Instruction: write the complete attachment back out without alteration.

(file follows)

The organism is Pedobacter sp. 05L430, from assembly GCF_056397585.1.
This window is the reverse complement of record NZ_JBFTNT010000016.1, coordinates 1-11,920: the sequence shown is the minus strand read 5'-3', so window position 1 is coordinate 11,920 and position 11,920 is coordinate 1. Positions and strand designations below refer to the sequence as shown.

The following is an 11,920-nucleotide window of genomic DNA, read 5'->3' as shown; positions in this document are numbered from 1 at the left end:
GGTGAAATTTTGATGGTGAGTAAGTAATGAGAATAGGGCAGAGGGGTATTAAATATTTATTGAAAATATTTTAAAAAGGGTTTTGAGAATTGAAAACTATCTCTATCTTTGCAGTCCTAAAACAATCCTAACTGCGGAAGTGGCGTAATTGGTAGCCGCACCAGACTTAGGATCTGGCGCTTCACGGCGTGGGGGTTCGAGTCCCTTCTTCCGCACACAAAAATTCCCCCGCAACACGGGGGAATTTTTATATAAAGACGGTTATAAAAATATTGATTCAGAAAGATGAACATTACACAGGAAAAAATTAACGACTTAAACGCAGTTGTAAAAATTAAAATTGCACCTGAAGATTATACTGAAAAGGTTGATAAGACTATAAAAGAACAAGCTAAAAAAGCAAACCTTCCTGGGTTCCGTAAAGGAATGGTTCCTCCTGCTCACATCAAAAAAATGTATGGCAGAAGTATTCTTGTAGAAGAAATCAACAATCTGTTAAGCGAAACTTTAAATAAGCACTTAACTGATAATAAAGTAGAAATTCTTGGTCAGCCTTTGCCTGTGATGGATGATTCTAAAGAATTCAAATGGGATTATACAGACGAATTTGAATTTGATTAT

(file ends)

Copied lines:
The organism is Pedobacter sp. 05L430, from assembly GCF_056397585.1.
This window is the reverse complement of record NZ_JBFTNT010000016.1, coordinates 1-11,920: the sequence shown is the minus strand read 5'-3', so window position 1 is coordinate 11,920 and position 11,920 is coordinate 1. Positions and strand designations below refer to the sequence as shown.

The following is an 11,920-nucleotide window of genomic DNA, read 5'->3' as shown; positions in this document are numbered from 1 at the left end:
GGTGAAATTTTGATGGTGAGTAAGTAATGAGAATAGGGCAGAGGGGTATTAAATATTTATTGAAAATATTTTAAAAAGGGTTTTGAGAATTGAAAACTATCTCTATCTTTGCAGTCCTAAAACAATCCTAACTGCGGAAGTGGCGTAATTGGTAGCCGCACCAGACTTAGGATCTGGCGCTTCACGGCGTGGGGGTTCGAGTCCCTTCTTCCGCACACAAAAATTCCCCCGCAACACGGGGGAATTTTTATATAAAGACGGTTATAAAAATATTGATTCAGAAAGATGAACATTACACAGGAAAAAATTAACGACTTAAACGCAGTTGTAAAAATTAAAATTGCACCTGAAGATTATACTGAAAAGGTTGATAAGACTATAAAAGAACAAGCTAAAAAAGCAAACCTTCCTGGGTTCCGTAAAGGAATGGTTCCTCCTGCTCACATCAAAAAAATGTATGGCAGAAGTATTCTTGTAGAAGAAATCAACAATCTGTTAAGCGAAACTTTAAATAAGCACTTAACTGATAATAAAGTAGAAATTCTTGGTCAGCCTTTGCCTGTGATGGATGATTCTAAAGAATTCAAATGGGATTATACAGACGAATTTGAATTTGATTAT